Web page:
Change search
ReferencesLink to record
Permanent link

Direct link
The Gendering Effects of Sweden’s Gender-neutral Care Leave Policy
Stockholm University, Faculty of Social Sciences, Department of Sociology.
2011 (English)In: Population Review, Vol. 50, no 1, 156-169 p.Article in journal (Refereed) Published
Abstract [en]

The current gender-neutral care leave for care of sick children program in Sweden provides parents with a

substantial number of publicly paid days per year. These are used when parents have to be absent from

work to care for a sick child who cannot attend public childcare. Although gender neutral from the start,

women still take the majority of days. We investigate whether the existing policy design plays a role in

the division of leave. We study the income cap in the program using individual-level register data for the

years 2005 and 2006. We show that there seems to be a clear effect of the income cap on the division of

leave: if only one partner has an income below the cap, he/she uses the majority of days. However,

analyses of a policy change that raised the cap reveal no effect on the division of leave.

Place, publisher, year, edition, pages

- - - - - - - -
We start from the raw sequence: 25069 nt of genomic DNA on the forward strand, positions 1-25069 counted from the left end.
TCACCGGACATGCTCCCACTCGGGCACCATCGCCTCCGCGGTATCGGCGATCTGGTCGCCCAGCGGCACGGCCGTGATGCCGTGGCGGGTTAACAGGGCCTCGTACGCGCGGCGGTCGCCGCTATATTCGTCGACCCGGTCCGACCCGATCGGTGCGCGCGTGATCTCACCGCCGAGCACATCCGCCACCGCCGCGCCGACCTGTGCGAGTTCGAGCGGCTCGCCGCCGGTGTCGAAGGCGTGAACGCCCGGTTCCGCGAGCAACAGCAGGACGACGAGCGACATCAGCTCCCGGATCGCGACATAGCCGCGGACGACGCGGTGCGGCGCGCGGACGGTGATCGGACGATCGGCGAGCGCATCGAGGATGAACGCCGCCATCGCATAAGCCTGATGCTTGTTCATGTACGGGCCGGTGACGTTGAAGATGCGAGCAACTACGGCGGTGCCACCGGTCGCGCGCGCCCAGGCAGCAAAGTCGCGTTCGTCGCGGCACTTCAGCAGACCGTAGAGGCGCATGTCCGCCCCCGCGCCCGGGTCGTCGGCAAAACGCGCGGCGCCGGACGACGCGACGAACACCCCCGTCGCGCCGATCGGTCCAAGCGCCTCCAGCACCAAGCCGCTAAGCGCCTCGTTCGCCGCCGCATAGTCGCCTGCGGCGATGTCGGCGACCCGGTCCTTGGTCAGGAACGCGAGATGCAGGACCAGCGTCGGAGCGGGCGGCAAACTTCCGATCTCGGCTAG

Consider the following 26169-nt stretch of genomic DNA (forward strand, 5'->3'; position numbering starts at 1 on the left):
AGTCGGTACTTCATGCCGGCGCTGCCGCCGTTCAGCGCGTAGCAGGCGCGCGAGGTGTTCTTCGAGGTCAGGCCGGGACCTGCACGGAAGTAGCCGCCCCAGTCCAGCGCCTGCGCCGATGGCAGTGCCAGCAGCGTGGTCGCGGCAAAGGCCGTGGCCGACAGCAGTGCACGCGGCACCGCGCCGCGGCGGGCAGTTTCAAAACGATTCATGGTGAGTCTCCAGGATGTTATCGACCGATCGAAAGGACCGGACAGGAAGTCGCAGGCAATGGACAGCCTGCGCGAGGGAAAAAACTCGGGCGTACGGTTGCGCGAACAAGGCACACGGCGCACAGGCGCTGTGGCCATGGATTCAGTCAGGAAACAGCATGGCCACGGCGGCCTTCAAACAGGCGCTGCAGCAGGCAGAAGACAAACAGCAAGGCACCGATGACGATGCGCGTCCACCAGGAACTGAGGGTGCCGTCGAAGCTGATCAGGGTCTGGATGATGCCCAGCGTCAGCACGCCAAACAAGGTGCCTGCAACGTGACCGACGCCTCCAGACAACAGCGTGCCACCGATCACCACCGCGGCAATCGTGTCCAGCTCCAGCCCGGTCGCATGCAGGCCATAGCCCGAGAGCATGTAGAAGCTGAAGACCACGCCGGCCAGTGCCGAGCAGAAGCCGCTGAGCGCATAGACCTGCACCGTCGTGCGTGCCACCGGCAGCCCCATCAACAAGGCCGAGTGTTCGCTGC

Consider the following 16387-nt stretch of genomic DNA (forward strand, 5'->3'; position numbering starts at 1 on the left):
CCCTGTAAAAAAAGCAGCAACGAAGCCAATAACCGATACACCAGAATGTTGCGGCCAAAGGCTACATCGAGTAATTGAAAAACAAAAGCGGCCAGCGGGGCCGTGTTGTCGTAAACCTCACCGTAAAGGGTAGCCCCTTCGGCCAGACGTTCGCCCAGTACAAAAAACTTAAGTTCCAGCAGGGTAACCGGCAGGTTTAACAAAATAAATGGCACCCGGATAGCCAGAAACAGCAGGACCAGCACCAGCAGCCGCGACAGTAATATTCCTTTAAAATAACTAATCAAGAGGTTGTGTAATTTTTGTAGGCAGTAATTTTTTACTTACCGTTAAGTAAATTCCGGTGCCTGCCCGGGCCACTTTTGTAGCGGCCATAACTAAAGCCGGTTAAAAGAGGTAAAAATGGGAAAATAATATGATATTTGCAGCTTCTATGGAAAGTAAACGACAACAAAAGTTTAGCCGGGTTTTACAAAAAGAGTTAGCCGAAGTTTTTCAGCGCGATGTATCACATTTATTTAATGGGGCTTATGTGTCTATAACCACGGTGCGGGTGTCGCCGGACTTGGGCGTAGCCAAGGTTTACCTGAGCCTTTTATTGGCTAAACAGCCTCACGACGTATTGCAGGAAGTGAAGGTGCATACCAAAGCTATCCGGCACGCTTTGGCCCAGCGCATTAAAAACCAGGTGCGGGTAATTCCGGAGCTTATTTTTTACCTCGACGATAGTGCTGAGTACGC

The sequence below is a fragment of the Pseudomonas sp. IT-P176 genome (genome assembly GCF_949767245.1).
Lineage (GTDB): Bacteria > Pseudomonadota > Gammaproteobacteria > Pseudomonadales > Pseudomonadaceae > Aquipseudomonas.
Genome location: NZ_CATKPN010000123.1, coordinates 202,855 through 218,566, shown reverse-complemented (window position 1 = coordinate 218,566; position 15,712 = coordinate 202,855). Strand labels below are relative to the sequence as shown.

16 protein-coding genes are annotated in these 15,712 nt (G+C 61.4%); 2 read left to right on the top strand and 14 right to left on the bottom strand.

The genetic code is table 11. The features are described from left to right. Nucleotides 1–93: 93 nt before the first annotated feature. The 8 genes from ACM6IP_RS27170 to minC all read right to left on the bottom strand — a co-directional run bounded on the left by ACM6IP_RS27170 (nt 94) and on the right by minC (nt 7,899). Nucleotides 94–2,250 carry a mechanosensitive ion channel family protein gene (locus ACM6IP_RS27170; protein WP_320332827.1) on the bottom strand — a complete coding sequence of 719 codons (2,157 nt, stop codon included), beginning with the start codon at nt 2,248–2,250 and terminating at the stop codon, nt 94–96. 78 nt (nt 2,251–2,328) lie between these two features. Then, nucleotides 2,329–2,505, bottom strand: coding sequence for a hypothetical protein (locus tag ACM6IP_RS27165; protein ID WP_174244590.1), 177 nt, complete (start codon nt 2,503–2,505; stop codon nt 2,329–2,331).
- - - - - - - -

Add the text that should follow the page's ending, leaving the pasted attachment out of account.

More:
2011. Vol. 50, no 1, 156-169 p.
Keyword [en]
Care leave, difference-in-differences, gender, gender-neutral, gendering effects, policy effects, social policy, Sweden
National Category
Other Social Sciences not elsewhere specified
Research subject
URN: urn:nbn:se:su:diva-69172DOI: 10.1353/prv.2011.0008OAI: diva2:475237
Swedish Research Council
Available from: 2012-01-10 Created: 2012-01-10 Last updated: 2012-01-12Bibliographically approved

Open Access in DiVA

No full text

Other links

Publisher's full text

Search in DiVA

By author/editor
Eriksson, Helen
By organisation
Department of Sociology
Other Social Sciences not elsewhere specified

Search outside of DiVA

GoogleGoogle Scholar
The number of downloads is the sum of all downloads of full texts. It may include eg previous versions that are now no longer available

Altmetric score

Total: 33 hits
ReferencesLink to record
Permanent link

Direct link